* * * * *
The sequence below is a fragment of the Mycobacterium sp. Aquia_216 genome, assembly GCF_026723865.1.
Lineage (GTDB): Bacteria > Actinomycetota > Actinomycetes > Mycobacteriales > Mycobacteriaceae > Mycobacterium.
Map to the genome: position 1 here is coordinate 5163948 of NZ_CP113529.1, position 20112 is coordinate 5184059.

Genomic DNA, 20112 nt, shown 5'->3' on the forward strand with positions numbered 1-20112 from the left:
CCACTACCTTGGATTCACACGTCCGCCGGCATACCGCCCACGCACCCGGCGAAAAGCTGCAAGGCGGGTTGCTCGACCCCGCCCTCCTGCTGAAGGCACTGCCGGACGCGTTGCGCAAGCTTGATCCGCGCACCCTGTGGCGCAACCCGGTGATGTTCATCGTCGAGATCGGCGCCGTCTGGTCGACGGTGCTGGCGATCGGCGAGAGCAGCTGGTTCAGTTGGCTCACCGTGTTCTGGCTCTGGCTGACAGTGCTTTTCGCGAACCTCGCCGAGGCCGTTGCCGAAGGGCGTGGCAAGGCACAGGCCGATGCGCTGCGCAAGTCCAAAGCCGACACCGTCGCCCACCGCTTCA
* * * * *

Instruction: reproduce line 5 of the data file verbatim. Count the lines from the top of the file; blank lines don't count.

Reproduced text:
CCACTACCTTGGATTCACACGTCCGCCGGCATACCGCCCACGCACCCGGCGAAAAGCTGCAAGGCGGGTTGCTCGACCCCGCCCTCCTGCTGAAGGCACTGCCGGACGCGTTGCGCAAGCTTGATCCGCGCACCCTGTGGCGCAACCCGGTGATGTTCATCGTCGAGATCGGCGCCGTCTGGTCGACGGTGCTGGCGATCGGCGAGAGCAGCTGGTTCAGTTGGCTCACCGTGTTCTGGCTCTGGCTGACAGTGCTTTTCGCGAACCTCGCCGAGGCCGTTGCCGAAGGGCGTGGCAAGGCACAGGCCGATGCGCTGCGCAAGTCCAAAGCCGACACCGTCGCCCACCGCTTCA